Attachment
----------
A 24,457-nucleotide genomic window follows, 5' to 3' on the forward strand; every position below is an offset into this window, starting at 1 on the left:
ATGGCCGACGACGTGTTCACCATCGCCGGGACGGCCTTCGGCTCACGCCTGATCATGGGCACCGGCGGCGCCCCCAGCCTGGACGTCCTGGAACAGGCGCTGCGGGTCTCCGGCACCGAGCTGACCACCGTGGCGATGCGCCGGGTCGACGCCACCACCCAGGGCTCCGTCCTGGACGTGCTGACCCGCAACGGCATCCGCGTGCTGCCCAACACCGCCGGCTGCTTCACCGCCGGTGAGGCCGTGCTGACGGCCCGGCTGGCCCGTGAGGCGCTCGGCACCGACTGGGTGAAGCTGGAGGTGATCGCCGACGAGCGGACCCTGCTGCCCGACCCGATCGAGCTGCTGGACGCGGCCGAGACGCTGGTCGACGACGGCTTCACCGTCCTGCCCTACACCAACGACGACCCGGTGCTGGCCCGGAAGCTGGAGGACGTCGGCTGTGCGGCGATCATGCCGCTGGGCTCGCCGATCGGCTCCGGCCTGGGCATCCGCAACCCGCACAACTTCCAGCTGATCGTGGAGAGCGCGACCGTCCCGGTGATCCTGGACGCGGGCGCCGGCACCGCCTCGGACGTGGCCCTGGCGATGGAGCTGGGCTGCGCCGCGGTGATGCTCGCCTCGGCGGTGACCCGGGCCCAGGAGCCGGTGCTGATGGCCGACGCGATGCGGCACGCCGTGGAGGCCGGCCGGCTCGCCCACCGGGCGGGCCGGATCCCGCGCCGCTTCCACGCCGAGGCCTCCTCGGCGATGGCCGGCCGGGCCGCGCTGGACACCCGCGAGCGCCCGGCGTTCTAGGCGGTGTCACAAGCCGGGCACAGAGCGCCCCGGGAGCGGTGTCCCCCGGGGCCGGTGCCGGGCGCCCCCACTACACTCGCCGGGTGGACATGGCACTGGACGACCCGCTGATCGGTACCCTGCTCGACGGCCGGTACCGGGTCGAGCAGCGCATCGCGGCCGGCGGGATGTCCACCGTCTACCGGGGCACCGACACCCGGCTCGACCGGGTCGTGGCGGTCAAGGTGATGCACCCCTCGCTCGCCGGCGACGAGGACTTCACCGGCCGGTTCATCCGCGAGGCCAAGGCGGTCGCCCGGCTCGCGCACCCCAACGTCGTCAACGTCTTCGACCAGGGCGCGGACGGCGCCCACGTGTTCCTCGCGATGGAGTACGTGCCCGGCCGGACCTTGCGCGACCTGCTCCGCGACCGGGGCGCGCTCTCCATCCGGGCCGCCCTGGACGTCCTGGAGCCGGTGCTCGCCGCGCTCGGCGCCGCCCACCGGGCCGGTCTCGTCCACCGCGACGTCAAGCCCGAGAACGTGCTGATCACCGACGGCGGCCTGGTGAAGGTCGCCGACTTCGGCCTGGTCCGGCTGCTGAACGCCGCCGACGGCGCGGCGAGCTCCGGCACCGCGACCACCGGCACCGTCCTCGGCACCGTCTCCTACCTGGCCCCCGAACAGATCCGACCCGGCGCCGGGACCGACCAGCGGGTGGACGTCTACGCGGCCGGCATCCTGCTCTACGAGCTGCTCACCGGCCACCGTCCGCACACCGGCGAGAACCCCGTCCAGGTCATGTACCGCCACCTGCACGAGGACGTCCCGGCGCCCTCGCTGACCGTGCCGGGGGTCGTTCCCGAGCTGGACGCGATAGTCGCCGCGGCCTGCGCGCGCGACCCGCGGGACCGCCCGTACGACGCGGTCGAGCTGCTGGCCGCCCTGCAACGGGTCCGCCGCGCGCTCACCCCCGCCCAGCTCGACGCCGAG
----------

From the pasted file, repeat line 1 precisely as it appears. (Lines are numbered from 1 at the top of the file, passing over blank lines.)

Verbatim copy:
A 24,457-nucleotide genomic window follows, 5' to 3' on the forward strand; every position below is an offset into this window, starting at 1 on the left: